Today, May 1, we celebrate Religious Brothers Day, an important day for our Congregation as brothers are such an integral part of our mission and ministry.
The vocation of brother often includes a sense of accompaniment, of walking with the people of God. That’s particularly difficult in these days of COVID-19, when face-to-face interactions are so restricted.
Brother Tom Bohman, C.PP.S., who is in ministry at St. James the Less Parish and School in Columbus, is trying to look into the future while at the same time taking life one day at a time. He’s been in contact with the St. James School principal throughout the crisis. “We’ve been talking about how our finances are doing, and how things might work this next year. We’re looking at different scenarios,” he said.
He credited the school’s teachers for finding new and innovative ways to teach, but kids are still kids, he said. “They are hoping for the end of the school year, and some of them aren’t turning in their homework—that much hasn’t changed,” he said.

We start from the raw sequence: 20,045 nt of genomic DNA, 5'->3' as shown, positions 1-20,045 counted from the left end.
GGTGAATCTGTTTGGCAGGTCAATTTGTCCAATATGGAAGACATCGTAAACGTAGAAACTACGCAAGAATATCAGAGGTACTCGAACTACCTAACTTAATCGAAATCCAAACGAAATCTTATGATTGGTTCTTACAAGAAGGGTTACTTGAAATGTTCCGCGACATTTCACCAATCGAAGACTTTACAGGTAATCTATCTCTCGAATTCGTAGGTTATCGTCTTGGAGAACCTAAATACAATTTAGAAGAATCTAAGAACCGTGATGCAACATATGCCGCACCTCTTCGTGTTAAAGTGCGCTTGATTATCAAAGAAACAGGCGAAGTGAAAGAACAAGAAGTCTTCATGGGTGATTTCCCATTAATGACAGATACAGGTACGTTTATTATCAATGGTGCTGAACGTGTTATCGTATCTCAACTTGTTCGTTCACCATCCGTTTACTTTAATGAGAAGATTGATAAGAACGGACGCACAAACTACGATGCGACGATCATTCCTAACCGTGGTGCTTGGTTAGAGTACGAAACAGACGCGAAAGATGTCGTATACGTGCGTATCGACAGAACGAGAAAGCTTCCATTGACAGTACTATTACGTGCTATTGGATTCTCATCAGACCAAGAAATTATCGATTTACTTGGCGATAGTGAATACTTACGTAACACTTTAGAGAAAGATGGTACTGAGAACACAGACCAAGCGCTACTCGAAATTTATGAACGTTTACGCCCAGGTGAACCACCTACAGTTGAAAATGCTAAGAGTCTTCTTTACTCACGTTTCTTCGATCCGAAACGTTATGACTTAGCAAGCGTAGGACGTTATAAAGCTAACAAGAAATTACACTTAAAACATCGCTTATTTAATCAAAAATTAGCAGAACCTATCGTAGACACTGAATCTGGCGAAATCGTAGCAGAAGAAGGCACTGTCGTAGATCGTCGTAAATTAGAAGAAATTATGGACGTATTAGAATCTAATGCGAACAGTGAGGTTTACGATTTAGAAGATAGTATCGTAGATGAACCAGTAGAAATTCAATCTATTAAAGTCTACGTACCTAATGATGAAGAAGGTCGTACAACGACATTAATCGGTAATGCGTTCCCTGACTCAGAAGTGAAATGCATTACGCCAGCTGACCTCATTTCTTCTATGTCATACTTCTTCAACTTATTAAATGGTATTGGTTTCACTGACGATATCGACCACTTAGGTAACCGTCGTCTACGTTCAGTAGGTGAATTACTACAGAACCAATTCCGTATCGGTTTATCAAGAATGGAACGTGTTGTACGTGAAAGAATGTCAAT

In his parish ministry, he’s been standing in for the people of God during the livestream Masses. “I’m the person kneeling and standing in church,” he said.
He’s also been reaching out to people, calling them to let them know their parish family is still thinking of them and praying for them. “Yesterday I called a World War II vet who’s 94. I said, ‘We have a lot of people praying for you,’” Br. Tom said. “He said, ‘Who’s we?’”
Brother Tom misses the people who are involved with the parish’s RCIA program, which is suspended indefinitely like most RCIA programs. He regrets that First Communion for the parish’s second-graders has also been postponed. “This weekend (April 25–26), we would have had our First Communion retreat and practice and confessions, then they would have had their First Communion on May 2,” he said. “There are a lot of changes going on; everybody’s doing what they can do to get through this. It’s a better situation when we’re all together.”
He wonders how many of the changes will turn out to be permanent, and how life will change due to the pandemic. Not all of the changes are bad, he said. “I’d like to think that when this is over, I’ll be a little bit less about being on-task, and I’ll be more of a person who is willing to reach out to help somebody, to stop what I’m doing when someone needs me. We may all be different people when this is over.”